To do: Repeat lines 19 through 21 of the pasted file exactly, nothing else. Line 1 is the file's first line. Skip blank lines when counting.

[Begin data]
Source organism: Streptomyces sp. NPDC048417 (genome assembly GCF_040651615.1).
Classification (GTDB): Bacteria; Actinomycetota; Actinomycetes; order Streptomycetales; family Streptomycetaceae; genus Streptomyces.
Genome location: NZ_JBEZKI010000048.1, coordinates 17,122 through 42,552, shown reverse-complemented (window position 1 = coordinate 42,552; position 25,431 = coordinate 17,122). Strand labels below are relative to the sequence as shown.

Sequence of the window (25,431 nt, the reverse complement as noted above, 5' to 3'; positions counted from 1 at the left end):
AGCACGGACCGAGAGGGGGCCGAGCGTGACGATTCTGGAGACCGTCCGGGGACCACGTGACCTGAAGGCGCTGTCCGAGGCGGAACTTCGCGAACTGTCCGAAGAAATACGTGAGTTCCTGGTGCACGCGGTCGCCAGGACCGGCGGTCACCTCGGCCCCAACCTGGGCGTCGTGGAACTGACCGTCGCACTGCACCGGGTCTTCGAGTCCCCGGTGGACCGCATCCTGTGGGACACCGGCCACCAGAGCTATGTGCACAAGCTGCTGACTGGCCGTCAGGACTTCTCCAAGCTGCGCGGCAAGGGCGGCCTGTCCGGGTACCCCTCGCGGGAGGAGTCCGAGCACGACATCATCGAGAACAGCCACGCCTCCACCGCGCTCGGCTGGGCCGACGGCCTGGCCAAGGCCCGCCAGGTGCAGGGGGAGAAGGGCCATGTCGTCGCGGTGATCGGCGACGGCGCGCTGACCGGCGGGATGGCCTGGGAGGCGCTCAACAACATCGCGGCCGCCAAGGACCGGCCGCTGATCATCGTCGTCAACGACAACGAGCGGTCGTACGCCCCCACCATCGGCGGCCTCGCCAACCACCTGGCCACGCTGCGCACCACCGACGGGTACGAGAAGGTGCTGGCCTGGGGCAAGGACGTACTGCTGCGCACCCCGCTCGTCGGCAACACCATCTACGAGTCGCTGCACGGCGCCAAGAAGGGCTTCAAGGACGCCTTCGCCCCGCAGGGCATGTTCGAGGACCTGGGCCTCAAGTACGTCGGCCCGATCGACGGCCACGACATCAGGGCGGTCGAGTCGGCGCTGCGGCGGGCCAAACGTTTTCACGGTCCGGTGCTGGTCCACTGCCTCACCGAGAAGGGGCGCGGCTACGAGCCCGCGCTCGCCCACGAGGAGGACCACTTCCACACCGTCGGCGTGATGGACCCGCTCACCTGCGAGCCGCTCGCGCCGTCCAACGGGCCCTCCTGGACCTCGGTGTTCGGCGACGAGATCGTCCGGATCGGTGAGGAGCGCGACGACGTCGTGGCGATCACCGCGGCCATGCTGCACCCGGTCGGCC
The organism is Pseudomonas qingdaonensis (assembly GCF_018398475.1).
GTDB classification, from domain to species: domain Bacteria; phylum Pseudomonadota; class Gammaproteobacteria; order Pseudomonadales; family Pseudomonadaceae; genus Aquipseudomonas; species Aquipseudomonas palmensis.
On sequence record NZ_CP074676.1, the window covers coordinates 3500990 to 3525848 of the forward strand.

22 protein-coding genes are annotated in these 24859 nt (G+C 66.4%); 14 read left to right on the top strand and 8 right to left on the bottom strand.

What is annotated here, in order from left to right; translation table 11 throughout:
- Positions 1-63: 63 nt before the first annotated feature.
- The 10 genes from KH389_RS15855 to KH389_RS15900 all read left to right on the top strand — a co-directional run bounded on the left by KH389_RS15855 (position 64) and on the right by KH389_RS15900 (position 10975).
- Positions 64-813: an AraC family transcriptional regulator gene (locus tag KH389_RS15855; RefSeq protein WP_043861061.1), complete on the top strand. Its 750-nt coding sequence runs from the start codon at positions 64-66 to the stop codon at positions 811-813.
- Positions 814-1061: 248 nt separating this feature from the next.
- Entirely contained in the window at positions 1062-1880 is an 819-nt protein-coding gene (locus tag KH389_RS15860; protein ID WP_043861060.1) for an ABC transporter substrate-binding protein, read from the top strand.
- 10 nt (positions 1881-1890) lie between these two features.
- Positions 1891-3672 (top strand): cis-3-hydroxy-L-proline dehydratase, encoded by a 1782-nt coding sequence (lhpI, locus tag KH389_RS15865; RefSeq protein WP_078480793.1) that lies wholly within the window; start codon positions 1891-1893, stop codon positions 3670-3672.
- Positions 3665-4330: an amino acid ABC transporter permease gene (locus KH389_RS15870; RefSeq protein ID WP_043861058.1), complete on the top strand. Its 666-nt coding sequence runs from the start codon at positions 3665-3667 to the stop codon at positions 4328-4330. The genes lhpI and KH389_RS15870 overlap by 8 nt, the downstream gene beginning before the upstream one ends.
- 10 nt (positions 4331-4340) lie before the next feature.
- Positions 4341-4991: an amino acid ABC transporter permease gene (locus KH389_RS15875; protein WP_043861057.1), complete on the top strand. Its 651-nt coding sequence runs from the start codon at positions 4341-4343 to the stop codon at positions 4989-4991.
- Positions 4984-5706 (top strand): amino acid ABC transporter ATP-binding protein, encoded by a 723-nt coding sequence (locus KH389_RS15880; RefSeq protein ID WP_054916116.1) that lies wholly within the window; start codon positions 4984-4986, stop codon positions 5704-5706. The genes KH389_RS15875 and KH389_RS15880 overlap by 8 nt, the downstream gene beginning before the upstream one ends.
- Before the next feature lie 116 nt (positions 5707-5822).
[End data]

- 10 nt (positions 4331-4340) lie before the next feature.
- Positions 4341-4991: an amino acid ABC transporter permease gene (locus KH389_RS15875; protein WP_043861057.1), complete on the top strand. Its 651-nt coding sequence runs from the start codon at positions 4341-4343 to the stop codon at positions 4989-4991.
- Positions 4984-5706 (top strand): amino acid ABC transporter ATP-binding protein, encoded by a 723-nt coding sequence (locus KH389_RS15880; RefSeq protein ID WP_054916116.1) that lies wholly within the window; start codon positions 4984-4986, stop codon positions 5704-5706. The genes KH389_RS15875 and KH389_RS15880 overlap by 8 nt, the downstream gene beginning before the upstream one ends.